(II) Stephen, son of John Hungerford, was born on the homestead in Berne, where he lived his entire life, which was devoted to agriculture. He still further improved and cleared the farm. He married Hannah Deval and had issue; among whom was a son Daniel.

(III) Daniel, son of Stephen and Hannah (Deval) Hungerford, was born in the town of Berne, Albany county, New York, about 1800, died in 1864. He lived on and owned the farm originally settled by his grandfather, now owned by his descendants. He was successful in business. He was a member of the Dutch Reformed church, and a Democrat. He married Hannah Stalker, born in Berne; she survived her husband, and died in Berne, aged eighty years. She was of English birth, and also attended the Dutch Reformed church. Children:

  1. Alfred, a farmer of Berne, New York, where he died in old age; married Harriet Winne, who died in Berne; three sons and two daughters.
  2. Alexander, mentioned below.
  3. Henry, a farmer of Berne, and New Scotland, where he died in middle life; he married Emma Matthias; child,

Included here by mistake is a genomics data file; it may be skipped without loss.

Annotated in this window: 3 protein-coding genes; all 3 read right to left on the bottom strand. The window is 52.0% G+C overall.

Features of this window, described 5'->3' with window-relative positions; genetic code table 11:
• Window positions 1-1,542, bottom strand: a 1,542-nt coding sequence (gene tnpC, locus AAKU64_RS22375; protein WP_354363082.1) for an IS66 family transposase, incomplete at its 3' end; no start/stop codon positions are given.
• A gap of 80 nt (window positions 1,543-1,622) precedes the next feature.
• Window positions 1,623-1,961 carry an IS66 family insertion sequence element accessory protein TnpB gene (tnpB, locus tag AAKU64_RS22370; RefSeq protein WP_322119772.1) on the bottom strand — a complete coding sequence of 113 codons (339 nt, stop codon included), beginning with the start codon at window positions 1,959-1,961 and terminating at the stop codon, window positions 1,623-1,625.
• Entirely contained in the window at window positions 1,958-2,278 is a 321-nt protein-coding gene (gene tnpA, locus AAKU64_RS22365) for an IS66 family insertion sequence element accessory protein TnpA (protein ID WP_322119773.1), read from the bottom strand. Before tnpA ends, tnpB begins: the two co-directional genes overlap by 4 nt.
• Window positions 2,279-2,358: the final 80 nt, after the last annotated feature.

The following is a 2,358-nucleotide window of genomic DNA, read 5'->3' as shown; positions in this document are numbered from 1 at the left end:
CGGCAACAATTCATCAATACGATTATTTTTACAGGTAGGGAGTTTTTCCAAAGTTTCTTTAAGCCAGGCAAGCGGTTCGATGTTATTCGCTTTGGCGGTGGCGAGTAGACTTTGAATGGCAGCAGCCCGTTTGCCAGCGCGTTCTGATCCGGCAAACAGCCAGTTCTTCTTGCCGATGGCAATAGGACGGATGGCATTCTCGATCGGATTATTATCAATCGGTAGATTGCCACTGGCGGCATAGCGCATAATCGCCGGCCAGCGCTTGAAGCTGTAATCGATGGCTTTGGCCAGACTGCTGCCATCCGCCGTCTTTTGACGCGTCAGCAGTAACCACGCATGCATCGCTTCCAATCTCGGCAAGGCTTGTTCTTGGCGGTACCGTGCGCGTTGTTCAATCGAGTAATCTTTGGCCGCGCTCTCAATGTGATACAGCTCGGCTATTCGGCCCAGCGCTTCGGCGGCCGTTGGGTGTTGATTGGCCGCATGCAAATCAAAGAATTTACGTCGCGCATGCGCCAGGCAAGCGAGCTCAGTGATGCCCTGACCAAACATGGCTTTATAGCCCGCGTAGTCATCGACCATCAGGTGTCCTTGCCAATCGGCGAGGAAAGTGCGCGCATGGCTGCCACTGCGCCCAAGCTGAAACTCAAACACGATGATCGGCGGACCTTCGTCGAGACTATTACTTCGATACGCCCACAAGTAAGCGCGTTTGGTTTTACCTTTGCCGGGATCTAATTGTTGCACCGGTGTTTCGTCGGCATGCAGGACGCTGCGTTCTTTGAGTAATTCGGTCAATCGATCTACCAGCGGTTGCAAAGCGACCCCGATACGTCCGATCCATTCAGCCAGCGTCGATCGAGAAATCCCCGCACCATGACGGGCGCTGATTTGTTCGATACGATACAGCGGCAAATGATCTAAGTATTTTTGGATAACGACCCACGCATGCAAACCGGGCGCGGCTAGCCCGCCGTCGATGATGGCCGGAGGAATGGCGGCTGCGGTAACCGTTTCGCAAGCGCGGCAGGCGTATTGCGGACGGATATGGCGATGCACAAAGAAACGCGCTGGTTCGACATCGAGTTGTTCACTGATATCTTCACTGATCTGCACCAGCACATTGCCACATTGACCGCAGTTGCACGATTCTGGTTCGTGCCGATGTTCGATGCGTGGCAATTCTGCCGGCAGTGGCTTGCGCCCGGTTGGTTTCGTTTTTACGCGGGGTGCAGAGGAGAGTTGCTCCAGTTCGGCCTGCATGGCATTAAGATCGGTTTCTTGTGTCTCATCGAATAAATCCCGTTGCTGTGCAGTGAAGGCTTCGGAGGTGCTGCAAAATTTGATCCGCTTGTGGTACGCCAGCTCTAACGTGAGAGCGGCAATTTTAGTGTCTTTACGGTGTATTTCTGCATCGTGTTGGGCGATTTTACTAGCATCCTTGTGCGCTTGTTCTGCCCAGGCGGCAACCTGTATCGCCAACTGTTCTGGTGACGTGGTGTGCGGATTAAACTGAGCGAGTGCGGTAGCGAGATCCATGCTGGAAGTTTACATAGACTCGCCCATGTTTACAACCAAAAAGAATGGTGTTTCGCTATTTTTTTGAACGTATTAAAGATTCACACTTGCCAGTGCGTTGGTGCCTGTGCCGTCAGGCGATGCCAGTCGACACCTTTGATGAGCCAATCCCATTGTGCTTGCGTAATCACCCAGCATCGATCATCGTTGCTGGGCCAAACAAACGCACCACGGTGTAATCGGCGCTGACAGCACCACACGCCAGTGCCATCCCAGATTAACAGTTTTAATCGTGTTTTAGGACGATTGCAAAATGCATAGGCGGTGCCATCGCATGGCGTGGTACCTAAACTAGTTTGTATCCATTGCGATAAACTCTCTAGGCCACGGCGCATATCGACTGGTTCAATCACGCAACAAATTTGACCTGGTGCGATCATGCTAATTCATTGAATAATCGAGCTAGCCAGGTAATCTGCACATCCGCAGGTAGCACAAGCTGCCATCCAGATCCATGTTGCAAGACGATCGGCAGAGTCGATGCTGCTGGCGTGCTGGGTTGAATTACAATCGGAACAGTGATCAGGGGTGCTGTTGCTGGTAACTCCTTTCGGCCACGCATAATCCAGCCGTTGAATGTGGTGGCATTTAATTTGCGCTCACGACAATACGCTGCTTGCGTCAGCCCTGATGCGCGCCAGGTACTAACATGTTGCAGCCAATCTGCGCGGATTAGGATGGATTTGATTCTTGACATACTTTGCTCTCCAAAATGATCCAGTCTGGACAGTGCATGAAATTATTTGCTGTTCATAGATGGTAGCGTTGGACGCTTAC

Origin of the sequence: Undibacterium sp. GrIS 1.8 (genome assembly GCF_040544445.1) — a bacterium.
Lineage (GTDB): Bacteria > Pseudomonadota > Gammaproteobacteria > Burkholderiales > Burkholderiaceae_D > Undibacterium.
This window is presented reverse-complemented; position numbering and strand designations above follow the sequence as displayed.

1. Harley, deceased in manhood.
  4. Oliver Morgan, a graduate of Albany Law School; admitted to the bar, and practiced his profession in the city of Albany where he stood high as a lawyer and an upright and honorable man; deceased; married Emmeline Conger, who survives him and resides in the west; children: Emma, Jessie, Hannah, all married.
  5. Isaac, a farmer of Berne; succeeded to the family acres, where he died an old man: married Elizabeth Oliver, of Berne, who died there; children: Ada, Luther, Jennie, all married.
  6. Magdalene, born in Berne: married James Van Dusen, a farmer; both deceased: children: Susan and Ida, both married.